Academic journal article Antipodes

The Politics of Possession in Paddy O'Reilly's the Factory

Academic journal article Antipodes

The Politics of Possession in Paddy O'Reilly's the Factory

Article excerpt

In the first chapter of The Factory (2005) the Australian protagonist Hilda, writing from a Japanese prison, says,

I remember someone saying to me when I first came to this country, "You may speak perfect Japanese. You may live like the Japanese, sound like the Japanese, believe what the Japanese believe. But you will never be Japanese:" (2).

This statement provides the spur for the novel's sustained engagement with the nature of national, cultural, and racial identity. This essay highlights the way the novel both problematizes and reproduces the borders that govern who is Japanese and who is Australian and, by extension, who is not Japanese and who is not Australian. The above extract presents Japanese identity as incommensurable with Australian identity, and in turn sees Australia as distinct from Asia:

The label "Australian" [. . .] separates Australia from its place in the AsiaPacific region and from the plethora of its connections with and interests in other parts of the world; one of the effects of this is to assimilate it to a model of white and settled Australianness that does little justice to its internal heterogeneity. (Frow 60)

Suvendrini Perera characterizes the imaginary borders between Australia and Asia as not simply territorial or national but defined by racial identities as well: "the geographical differentiation of the island-body, Australia, from the islands of Asia is paralleled by a process of racial differentiation" (3).

However The Factory also problematizes this border thinking with its genuine desire to integrate with Asia, despite the "nationalising forces" showcased above (Iwabuchi 17). The increase in rhetoric around the issue of Australia entering the so called "Asian Century" and the various anxieties surrounding "Rising Asia" (Walker and Sobocinska 1), highlight the topical nature of the novel's attempts to become "part of Asia" (O'Carroll and Hodge 157). O'Reilly wrote the novel with the help of an Asialink writing-in-residence scholarship. Asialink, an affiliate of the University of Melbourne, focuses on "public understanding of the countries of Asia and of Australia's role in the region," something echoed in its tagline "Building an Asia-capable Australia" (Asialink). In addition, the novel clearly represents what is being termed the "transnational turn" in Australian literature (Ommundsen 2), typifying the urge to turn Australia's gaze to areas "beyond the nation" (Dixon 20).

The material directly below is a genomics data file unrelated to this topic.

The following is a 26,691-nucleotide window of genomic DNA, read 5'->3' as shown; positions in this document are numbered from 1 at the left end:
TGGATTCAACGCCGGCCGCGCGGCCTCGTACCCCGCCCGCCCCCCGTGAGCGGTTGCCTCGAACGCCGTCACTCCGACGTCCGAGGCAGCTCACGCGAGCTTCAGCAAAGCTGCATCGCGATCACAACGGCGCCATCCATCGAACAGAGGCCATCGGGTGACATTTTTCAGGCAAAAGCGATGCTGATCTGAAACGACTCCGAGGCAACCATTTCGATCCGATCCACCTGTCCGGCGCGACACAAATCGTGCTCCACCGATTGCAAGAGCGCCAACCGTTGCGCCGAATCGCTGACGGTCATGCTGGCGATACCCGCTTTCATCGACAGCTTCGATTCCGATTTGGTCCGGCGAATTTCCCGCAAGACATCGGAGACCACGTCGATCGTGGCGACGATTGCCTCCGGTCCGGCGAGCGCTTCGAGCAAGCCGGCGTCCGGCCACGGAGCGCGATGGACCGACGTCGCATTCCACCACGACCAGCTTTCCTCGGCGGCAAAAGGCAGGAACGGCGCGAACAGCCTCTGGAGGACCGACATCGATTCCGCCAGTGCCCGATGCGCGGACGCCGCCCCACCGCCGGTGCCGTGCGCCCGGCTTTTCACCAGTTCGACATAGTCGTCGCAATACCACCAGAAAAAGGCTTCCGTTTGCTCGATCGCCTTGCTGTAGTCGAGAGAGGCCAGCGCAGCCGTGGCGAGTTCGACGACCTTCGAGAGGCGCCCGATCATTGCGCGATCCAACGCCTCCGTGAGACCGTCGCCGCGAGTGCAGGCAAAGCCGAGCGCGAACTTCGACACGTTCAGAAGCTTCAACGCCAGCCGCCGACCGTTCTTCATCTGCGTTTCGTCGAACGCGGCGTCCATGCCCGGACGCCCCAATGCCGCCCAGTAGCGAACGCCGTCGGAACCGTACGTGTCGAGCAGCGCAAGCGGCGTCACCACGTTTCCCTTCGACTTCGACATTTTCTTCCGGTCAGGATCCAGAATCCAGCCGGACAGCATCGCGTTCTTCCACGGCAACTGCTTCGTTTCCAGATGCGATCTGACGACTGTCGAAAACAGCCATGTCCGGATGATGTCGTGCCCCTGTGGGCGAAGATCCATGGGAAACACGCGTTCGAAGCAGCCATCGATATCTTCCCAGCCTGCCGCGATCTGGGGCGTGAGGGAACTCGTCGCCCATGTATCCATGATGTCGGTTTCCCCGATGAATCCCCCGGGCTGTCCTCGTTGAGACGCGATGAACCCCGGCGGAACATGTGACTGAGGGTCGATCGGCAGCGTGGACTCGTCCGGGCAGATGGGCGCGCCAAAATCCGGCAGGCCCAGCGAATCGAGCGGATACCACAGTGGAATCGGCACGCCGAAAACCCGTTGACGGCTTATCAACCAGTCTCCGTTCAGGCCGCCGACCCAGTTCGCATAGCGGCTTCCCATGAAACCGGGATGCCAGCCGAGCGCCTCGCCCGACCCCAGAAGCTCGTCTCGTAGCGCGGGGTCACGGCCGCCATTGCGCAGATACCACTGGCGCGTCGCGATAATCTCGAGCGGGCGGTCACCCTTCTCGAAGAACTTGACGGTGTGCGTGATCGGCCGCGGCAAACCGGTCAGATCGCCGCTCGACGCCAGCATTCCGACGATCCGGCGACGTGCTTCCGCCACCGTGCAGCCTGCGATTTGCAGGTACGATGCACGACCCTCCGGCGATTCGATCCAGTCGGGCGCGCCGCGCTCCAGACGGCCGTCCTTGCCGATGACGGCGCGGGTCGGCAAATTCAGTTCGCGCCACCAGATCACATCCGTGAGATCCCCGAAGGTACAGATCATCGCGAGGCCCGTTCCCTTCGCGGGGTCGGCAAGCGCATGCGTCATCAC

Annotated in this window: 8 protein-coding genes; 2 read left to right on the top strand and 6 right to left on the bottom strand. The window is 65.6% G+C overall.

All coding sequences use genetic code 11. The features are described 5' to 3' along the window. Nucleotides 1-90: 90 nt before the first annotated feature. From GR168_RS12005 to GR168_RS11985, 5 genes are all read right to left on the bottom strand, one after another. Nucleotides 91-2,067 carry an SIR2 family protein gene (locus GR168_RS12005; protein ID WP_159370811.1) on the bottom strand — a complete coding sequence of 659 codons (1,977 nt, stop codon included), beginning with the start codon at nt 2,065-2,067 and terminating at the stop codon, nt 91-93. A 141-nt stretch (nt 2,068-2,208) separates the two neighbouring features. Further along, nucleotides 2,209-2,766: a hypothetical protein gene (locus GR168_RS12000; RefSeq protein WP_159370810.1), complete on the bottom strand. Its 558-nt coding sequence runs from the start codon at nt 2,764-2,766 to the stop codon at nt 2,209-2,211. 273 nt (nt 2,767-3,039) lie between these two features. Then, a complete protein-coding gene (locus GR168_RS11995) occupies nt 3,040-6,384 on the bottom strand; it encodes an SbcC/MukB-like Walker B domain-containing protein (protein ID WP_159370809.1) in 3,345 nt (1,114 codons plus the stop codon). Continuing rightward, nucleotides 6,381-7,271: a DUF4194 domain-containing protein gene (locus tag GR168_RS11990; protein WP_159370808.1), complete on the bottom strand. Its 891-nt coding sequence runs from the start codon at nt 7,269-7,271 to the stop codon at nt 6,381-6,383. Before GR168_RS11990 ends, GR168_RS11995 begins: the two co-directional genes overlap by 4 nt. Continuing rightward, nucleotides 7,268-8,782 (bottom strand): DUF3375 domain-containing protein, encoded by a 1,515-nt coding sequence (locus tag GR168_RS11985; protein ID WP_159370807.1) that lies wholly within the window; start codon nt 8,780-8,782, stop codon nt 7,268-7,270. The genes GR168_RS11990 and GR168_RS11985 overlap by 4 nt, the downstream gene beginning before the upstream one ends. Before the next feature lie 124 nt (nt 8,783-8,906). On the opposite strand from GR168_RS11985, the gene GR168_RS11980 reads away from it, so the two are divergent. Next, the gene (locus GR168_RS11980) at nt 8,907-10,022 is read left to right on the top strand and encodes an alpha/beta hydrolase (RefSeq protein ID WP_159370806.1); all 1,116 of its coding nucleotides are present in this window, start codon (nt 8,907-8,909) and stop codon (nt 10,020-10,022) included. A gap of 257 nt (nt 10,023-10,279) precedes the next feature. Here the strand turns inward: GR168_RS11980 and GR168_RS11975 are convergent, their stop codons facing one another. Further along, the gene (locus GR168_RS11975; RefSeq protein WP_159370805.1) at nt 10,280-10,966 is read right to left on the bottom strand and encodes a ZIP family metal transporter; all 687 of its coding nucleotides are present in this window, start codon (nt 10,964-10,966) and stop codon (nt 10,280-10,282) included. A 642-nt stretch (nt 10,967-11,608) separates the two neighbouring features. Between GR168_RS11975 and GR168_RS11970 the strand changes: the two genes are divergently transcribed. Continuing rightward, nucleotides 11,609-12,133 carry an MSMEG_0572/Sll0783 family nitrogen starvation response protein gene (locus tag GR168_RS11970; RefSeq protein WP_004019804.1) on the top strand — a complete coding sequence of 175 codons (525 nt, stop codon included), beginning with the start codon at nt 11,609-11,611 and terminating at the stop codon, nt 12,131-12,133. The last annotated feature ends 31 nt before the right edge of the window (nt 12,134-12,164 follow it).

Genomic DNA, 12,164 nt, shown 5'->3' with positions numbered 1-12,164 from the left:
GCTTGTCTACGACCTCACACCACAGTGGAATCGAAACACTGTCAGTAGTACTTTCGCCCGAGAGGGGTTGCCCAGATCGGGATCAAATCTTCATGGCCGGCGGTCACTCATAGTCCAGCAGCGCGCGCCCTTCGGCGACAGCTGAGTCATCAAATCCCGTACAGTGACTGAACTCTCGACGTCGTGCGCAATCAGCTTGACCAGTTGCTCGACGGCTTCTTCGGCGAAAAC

This transnational gaze reflects Benedict Anderson's metaphor of the inverted telescope in The Spectre of Comparisons. For Anderson, while the telescopic gaze of Europe on Asia highlights a traditional authoritative gaze, the reciprocal gaze that looks back through the telescope, now an inverted telescope, sees Europe as not enlarged but a miniaturized object. For Anderson this makes it "forever impossible to take Europe for granted" (20), and he therefore questions the West's assumed centrality in cross-cultural comparison. The Factory does indeed stage this questioning of the authoritative gaze of the Westerner or Australian, especially as it seriously calls into question the legitimacy of Hilda's authorial voice and the way that voice represents Japan from an authoritative perspective. However, this destabilization of the authoritative Western gaze takes place in the displaced transnational space of Japan, significantly not in the space of Australia. The Australian inflection of Anderson's telescope ventures into the space of Japan, and yet the reciprocal gaze does not extend back into the land of Australia. Thus, to follow Harry Harootunian's critique that "in Anderson's gaze Europe still appears dangerously magnified" (141), the novel risks guarding Australia from outside transnational, as well as internal, scrutiny.

The novel's interplay between national and transnational thinking culminates, at the end of the novel, in Hilda's retreat from Japan and the tacit acknowledgement that she will never, indeed, be Japanese. …

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